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[personal profile] brainwane
I saw the Sandra Bullock thriller The Net at some point not long after its initial release. Yesterday I rewatched it with my spouse (who'd never seen it) and realized I remembered nearly none of it. It's trying to say something kind of interesting, and the giant technical inaccuracies and TV movie-level plotting/characterization/cinematography aside, there's still something there worth watching.

(This is a kind of successor post to my review of Antitrust, another Internet-centric thriller from a few years later.)

Angela Bennett (Sandra Bullock) is a schlubby, isolated beta tester who lives in Los Angeles, works remotely for a San Francisco software firm, and is about to go on her first vacation in six years when her colleague tells her about a weird new virus-or-something. She forgets about it until she starts to get hunted -- the dude she meets on vacation tries to kill her, all records of her existence seem to be scrambled or lost, etc. All that you can probably get from the trailer.

Some disjointed responses follow.

* First things first: the specific technological mechanisms here don't accord with reality, but the core point here is right. Identity theft is awful and plausible, having lots of important digital records and procedures stored on not-very-secure internet-connected computers is a recipe for awfulness, cybersecurity companies make money off threats and scares, ruthless criminals can target one person over a network and make her life hell, and we have far too little control over our shadow selves stored as data in the cloud.

* So much here is about memory, forgetting, the need to be remembered by other people and for the emotional and relational truth of your life to be more important than what bureaucracy tells people about you. Bennett's mom's Alzheimer's prefigures this, but also, see the way that AIDS shows up multiple times. First, the undersecretary of defense cannot stand to be known only as a guy who caught HIV (presumably via gay extramarital affairs). And then, Bennett escapes her pursuers by walking through an AIDS vigil, where people remember and cherish the dead and fight anti-AIDS stigma.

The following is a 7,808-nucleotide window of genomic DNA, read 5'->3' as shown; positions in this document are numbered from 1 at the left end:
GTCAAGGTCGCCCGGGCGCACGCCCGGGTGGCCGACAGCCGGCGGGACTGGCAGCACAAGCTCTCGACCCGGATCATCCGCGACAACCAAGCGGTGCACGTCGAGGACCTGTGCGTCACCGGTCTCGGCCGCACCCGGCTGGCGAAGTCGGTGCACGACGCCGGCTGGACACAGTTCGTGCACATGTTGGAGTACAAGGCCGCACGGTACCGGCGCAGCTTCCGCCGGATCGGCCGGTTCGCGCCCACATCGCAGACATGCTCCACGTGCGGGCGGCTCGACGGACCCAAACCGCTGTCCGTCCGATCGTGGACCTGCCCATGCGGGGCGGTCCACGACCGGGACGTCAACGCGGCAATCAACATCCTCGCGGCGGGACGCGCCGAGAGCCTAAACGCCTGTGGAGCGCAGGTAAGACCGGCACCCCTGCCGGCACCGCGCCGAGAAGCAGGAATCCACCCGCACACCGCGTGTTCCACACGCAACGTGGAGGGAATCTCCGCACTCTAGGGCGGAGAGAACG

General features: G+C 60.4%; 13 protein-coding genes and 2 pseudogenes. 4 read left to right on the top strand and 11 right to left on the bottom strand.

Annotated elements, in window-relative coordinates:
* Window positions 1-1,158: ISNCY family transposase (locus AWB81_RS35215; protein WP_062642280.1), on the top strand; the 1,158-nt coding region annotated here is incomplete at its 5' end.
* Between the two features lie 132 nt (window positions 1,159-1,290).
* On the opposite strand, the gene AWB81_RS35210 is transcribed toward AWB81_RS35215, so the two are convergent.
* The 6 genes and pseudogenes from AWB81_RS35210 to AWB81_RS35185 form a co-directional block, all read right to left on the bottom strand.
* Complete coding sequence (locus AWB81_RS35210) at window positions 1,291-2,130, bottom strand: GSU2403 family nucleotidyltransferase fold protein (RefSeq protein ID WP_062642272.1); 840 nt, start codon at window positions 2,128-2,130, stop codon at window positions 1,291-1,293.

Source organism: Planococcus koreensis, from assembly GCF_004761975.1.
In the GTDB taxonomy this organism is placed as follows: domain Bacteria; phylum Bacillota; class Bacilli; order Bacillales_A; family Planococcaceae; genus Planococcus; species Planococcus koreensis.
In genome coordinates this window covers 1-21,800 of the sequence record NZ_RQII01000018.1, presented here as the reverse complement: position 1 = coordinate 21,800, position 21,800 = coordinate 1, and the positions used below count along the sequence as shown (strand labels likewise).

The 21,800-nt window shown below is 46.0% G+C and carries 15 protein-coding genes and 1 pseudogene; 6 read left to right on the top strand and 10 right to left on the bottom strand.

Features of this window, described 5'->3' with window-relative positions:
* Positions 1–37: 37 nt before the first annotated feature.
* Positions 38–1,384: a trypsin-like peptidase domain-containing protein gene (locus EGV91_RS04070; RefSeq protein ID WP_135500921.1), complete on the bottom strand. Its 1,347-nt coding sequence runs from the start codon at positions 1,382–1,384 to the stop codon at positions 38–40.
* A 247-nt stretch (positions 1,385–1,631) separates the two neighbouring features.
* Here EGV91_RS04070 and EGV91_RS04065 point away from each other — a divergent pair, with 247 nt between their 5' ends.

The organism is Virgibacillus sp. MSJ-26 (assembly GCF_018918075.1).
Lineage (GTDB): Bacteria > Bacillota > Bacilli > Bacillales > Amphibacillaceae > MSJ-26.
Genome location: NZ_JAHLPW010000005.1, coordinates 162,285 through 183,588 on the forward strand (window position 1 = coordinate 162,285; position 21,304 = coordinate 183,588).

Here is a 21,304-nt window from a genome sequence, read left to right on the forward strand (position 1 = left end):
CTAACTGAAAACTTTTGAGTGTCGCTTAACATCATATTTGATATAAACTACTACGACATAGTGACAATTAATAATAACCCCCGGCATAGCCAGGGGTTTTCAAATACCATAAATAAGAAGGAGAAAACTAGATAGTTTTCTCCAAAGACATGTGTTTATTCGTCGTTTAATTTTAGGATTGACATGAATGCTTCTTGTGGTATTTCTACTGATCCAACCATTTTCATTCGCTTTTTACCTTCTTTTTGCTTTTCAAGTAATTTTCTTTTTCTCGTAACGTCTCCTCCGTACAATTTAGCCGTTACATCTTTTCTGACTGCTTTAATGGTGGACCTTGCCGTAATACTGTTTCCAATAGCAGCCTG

* Dr. Alan Champion (played by Dennis Miller), Bennett's ex-psychiatrist, who slept with her (presumably while she was his patient), turns out to be the only person she can trust. It is so skeevy that he went to bed with her! The really charitable reading here, I think, is: in a world where nearly everybody trusts the bureaucracy, if you need to find someone who will break rules for you, you may need to depend on someone who's willing to break rules in general.

* Leonard thinks that villain Devlin complimenting Bennett with "Clever girl." (in a British accent, no less) is a reference to Jurassic Park. Could be?

* During the sequence where Bennett is logged into a computer in a cubicle at Cathedral, we glimpsed a screen that looked a heck of a lot like a Babylon 5 screen. I wonder whether any of the same effects artists worked on both?

* It took us like 3 hours to watch this movie because we kept pausing and working out just how implausible the technobabble/code bits were. Lots of the set dressing makes sense -- the books, the devices, the cubicle furniture, etc. -- but then you see an "IP address" like "22.757.99" or an email like "mcg@fbi.justice".

* Loved the giant software expo at Moscone Center, with signs for real software & firms like Borland! Based on the thanks in the credits, we suspect this was filmed at Apple eWorld.

* If you try, you can come up with reasons why it makes sense for enterprise software firm Cathedral to also make a Wolfenstein 3-D game ("Run Like Hell") and a band website for the musical group "Mozart's Ghost", and why one of her clients? managers? colleagues? working on the game could suggest meeting her for dinner in LA that night even though headquarters is in SF, and why a colleague would FedEx her a 3 1/4 inch floppy disk to tell her to go to a website, and so on. But you may run the risk of, like me, accidentally kind of shouting "ok, so you save the website onto a floppy" at like 7 in the morning and potentially mislead your neighbors into thinking you're having a very strange argument or making an improbable TODO list.

* Early on, you see the evil CEO on TV decrying the cybervandals as "praetorians". This turns out to be the name of the organized crime group, but I liked the "huh??" of just describing some destructive group as "praetorians" as a general derogatory term.

* We're supposed to think it's kinda weird that Bennett works remotely (and doesn't want to come into the office), conducts approximately all of her social life online with people whose locations she doesn't know until she looks them up, orders delivery pizza online, books her flight online, and takes her laptop on vacation.

* The glaring sunlight on her laptop screen on that beach in Mexico must be awful.

* The "everyone who learns about this dies" and the catwalk-chase-over-a-convention-center-floor climax reminded us of The Parallax View.

* I don't actually stand behind this, but: the alias name "Ruth Marx" hints that Bennett needs to both elicit mercy (which she gets from Dr. Champion) and overthrow an economic power by using her knowledge of the means of production (which she does by disseminating the virus onto the mainframe).
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